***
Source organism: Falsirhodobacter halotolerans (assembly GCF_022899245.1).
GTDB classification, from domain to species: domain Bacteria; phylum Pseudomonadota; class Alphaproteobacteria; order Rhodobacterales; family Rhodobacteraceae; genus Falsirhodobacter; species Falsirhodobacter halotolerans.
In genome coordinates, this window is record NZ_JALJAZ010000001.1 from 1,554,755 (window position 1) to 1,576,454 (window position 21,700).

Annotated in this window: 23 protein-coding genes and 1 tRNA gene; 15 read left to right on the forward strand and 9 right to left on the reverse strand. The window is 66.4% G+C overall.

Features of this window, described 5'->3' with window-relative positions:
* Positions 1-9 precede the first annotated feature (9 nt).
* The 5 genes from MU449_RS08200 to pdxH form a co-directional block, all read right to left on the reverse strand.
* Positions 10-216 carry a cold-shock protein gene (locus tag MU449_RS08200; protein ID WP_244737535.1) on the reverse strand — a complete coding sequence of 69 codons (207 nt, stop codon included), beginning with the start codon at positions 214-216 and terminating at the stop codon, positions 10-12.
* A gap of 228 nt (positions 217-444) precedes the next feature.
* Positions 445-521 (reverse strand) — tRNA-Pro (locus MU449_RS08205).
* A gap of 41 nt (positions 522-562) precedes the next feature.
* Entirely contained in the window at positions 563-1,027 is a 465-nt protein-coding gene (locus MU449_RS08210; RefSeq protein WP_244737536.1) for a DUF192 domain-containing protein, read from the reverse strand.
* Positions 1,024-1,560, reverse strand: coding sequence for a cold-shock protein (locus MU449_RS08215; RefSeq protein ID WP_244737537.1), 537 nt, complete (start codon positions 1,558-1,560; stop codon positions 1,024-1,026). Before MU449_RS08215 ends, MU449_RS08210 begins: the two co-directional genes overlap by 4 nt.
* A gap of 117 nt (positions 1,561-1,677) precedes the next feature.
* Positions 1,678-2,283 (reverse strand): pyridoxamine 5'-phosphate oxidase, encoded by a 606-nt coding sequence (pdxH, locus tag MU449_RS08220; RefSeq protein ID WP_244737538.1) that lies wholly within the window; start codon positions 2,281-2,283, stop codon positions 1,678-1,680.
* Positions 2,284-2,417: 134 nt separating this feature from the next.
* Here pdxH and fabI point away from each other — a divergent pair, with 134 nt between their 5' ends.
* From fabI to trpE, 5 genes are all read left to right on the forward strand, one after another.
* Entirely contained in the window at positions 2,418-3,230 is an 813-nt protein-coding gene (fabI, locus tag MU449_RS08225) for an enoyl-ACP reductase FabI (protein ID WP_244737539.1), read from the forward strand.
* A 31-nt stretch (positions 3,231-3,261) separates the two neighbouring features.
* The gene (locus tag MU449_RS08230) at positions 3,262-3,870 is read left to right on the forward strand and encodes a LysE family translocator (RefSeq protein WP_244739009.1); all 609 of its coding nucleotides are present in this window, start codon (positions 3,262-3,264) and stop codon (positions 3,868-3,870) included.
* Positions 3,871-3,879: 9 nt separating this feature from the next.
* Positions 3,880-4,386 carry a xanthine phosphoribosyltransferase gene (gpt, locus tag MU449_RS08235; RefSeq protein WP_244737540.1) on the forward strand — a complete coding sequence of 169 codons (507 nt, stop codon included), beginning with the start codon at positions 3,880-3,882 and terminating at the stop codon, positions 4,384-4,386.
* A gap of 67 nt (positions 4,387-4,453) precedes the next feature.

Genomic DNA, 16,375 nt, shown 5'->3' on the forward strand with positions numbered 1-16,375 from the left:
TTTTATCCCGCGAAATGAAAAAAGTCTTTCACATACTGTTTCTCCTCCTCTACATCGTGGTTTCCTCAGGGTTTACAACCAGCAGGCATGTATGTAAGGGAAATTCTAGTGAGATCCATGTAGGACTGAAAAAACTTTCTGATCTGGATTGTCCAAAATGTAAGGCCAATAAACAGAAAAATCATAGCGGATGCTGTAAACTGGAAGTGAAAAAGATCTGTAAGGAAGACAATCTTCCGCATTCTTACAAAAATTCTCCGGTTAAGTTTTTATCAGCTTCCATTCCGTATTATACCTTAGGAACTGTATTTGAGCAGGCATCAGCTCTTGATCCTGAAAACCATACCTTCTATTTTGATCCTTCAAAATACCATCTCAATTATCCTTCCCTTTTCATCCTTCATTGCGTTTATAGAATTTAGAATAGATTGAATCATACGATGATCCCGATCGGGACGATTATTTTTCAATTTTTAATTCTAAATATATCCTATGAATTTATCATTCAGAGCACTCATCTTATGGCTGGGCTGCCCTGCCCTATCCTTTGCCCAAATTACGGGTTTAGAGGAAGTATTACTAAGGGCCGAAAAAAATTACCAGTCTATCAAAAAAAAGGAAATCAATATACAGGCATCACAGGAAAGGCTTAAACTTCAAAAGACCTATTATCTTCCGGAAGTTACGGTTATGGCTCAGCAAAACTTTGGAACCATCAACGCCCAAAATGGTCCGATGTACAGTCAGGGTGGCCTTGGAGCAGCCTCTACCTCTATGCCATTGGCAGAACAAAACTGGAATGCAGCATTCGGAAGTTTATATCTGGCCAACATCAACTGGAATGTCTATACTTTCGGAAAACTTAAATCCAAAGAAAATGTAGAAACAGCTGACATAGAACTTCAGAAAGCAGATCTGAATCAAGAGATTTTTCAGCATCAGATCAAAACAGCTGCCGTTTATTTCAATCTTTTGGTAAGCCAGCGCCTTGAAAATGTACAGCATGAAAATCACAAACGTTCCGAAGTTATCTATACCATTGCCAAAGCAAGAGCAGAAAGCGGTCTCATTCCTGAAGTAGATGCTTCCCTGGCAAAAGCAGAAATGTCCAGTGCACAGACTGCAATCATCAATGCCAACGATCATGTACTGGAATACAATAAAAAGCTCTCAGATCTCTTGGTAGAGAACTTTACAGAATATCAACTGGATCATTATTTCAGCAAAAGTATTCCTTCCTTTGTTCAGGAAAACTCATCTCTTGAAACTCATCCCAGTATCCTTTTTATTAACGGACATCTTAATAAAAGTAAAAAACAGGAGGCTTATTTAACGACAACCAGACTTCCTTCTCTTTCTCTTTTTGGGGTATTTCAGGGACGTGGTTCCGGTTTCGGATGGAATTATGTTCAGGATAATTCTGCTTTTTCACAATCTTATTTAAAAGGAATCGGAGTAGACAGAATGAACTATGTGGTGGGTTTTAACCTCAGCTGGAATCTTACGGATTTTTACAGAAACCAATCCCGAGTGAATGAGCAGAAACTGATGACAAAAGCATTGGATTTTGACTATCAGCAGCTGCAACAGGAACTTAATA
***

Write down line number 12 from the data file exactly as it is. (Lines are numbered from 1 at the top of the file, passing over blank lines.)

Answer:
* Entirely contained in the window at positions 563-1,027 is a 465-nt protein-coding gene (locus MU449_RS08210; RefSeq protein WP_244737536.1) for a DUF192 domain-containing protein, read from the reverse strand.